Qatar minister vows to improve migrants’ lives

By Adam Schreck, AP

DOHA, Qatar–Qatar’s inability to ensure decent housing for its bulging migrant labor population was ��a mistake�� the government is working to fix as it prepares to host the 2022 World Cup, the country’s top labor official said Monday, vowing his country would improve conditions for its vast foreign labor force.

In an interview with The Associated Press, Minister of Labor and Social Affairs Abdullah Saleh Mubarak al-Khulaifi also expressed hope that a new payment system will address frequent complaints about late or nonexistent paychecks. But he was unable to say how soon proposed labor reforms floated last year to an employee sponsorship and exit visa system would come into play.

Tiny but energy-rich Qatar has faced intense scrutiny over its treatment of the low-paid guest workers building skyscrapers, stadiums, highways and other projects ahead of the games.

Conversations with guest workers crowded into bare-bones labor accommodations suggest many still are mistreated.

Several interviewed by the AP on a government-organized trip spoke of paying hefty recruitment fees that are illegal under Qatari law. Some said they were duped into taking jobs at salaries well below what they were promised.

Workers in some cases were housed in fetid, poorly ventilated rooms crammed with as many as 10 bunks, their clothes and cooking pans wedged underneath their beds.

Al-Khulaifi said the government recognizes that housing conditions for migrant laborers are a ��major problem.��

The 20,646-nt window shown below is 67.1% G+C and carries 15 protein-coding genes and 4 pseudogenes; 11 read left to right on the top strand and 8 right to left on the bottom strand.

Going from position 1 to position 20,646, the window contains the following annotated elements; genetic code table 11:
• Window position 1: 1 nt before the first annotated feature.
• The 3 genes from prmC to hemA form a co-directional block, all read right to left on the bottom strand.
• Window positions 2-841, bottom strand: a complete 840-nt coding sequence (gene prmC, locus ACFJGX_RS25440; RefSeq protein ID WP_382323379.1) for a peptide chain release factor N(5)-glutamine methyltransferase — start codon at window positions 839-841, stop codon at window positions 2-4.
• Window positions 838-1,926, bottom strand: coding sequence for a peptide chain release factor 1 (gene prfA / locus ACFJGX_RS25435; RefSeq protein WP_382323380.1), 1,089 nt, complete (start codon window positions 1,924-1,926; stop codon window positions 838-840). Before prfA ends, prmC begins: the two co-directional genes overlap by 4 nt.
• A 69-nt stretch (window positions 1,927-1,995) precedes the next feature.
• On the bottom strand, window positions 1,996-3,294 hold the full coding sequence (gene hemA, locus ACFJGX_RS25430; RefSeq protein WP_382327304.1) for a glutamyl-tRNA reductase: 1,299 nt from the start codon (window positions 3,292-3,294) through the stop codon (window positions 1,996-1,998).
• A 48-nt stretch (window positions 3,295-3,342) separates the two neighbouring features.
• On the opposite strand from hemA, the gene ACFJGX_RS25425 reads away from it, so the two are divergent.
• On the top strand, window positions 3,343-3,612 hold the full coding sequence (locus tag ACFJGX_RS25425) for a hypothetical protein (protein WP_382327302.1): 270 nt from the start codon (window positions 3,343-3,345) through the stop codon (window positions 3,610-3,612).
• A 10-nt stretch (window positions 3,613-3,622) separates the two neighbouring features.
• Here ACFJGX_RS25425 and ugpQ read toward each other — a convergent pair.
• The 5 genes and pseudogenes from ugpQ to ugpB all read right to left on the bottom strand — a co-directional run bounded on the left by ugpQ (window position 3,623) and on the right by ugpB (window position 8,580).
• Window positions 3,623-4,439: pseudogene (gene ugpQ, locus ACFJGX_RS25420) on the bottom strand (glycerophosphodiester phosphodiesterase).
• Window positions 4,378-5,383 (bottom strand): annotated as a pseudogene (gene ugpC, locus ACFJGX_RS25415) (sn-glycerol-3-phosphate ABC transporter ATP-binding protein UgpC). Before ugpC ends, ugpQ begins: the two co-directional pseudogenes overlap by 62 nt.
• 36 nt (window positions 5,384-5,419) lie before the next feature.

��Our delay nationally of accommodating properly such a population I think (was) a mistake that we are trying to remedy now,�� he said. ��Current substandard labor accommodations are unacceptable.��

Officials have nearly doubled the number of labor inspectors from 150 less than two years ago to 294 now, al-Khulaifi said, and they aim to hire about 100 more. He said it was ��an ongoing, continuous project to upgrade our inspectors�� with additional training while bolstering their ranks.

A new ��wage protection system�� aims to tighten oversight of salary payments by requiring money to be transferred directly to workers’ accounts. Al-Khulaifi said companies would need to comply with that by mid-August.

Workers also are busy building additional dormitories designed according to new guidelines, housing newcomers and those being relocated from poorer accommodations.

One new complex known as Labor City that was shown to visiting journalists is designed to house 70,000 workers. The government-backed project includes a cricket pitch, mall, cinema and what builders say is the second-largest mosque in Doha.

At another new labor camp, Barwa al-Baraha, workers sleep four to a room and eat at a cafeteria that on a visit this week was serving meals of Indian-style lentils, mutton and rice.

Nicholas McGeehan, a Middle East researcher for Human Rights Watch, welcomed improvements to workers’ housing but said deeper structural reforms were needed to give workers ��a basic standard of dignity.��